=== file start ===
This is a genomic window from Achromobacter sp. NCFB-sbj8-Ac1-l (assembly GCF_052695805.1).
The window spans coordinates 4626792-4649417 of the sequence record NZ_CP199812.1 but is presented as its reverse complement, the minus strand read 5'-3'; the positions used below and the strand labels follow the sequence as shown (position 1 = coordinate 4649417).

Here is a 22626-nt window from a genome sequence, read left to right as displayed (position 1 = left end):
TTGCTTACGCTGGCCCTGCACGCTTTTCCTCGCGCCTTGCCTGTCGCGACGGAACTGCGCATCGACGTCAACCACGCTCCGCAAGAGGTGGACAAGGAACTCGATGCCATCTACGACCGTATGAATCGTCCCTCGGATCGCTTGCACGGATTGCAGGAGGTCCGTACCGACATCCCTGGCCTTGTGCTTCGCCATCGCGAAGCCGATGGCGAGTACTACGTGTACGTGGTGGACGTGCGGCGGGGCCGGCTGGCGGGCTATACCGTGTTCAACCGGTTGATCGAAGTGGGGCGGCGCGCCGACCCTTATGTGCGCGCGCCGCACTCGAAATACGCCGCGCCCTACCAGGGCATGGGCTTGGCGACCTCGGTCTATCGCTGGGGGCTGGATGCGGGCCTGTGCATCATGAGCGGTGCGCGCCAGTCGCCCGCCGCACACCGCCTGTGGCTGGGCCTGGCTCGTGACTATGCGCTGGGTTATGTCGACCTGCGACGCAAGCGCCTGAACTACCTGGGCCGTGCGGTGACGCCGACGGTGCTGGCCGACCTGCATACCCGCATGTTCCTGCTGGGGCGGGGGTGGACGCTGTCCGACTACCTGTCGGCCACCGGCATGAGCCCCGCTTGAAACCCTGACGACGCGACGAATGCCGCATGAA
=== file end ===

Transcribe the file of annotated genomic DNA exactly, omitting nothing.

This is a genomic window from Achromobacter sp. NCFB-sbj8-Ac1-l (assembly GCF_052695805.1).
The window spans coordinates 4626792-4649417 of the sequence record NZ_CP199812.1 but is presented as its reverse complement, the minus strand read 5'-3'; the positions used below and the strand labels follow the sequence as shown (position 1 = coordinate 4649417).

Here is a 22626-nt window from a genome sequence, read left to right as displayed (position 1 = left end):
TTGCTTACGCTGGCCCTGCACGCTTTTCCTCGCGCCTTGCCTGTCGCGACGGAACTGCGCATCGACGTCAACCACGCTCCGCAAGAGGTGGACAAGGAACTCGATGCCATCTACGACCGTATGAATCGTCCCTCGGATCGCTTGCACGGATTGCAGGAGGTCCGTACCGACATCCCTGGCCTTGTGCTTCGCCATCGCGAAGCCGATGGCGAGTACTACGTGTACGTGGTGGACGTGCGGCGGGGCCGGCTGGCGGGCTATACCGTGTTCAACCGGTTGATCGAAGTGGGGCGGCGCGCCGACCCTTATGTGCGCGCGCCGCACTCGAAATACGCCGCGCCCTACCAGGGCATGGGCTTGGCGACCTCGGTCTATCGCTGGGGGCTGGATGCGGGCCTGTGCATCATGAGCGGTGCGCGCCAGTCGCCCGCCGCACACCGCCTGTGGCTGGGCCTGGCTCGTGACTATGCGCTGGGTTATGTCGACCTGCGACGCAAGCGCCTGAACTACCTGGGCCGTGCGGTGACGCCGACGGTGCTGGCCGACCTGCATACCCGCATGTTCCTGCTGGGGCGGGGGTGGACGCTGTCCGACTACCTGTCGGCCACCGGCATGAGCCCCGCTTGAAACCCTGACGACGCGACGAATGCCGCATGAA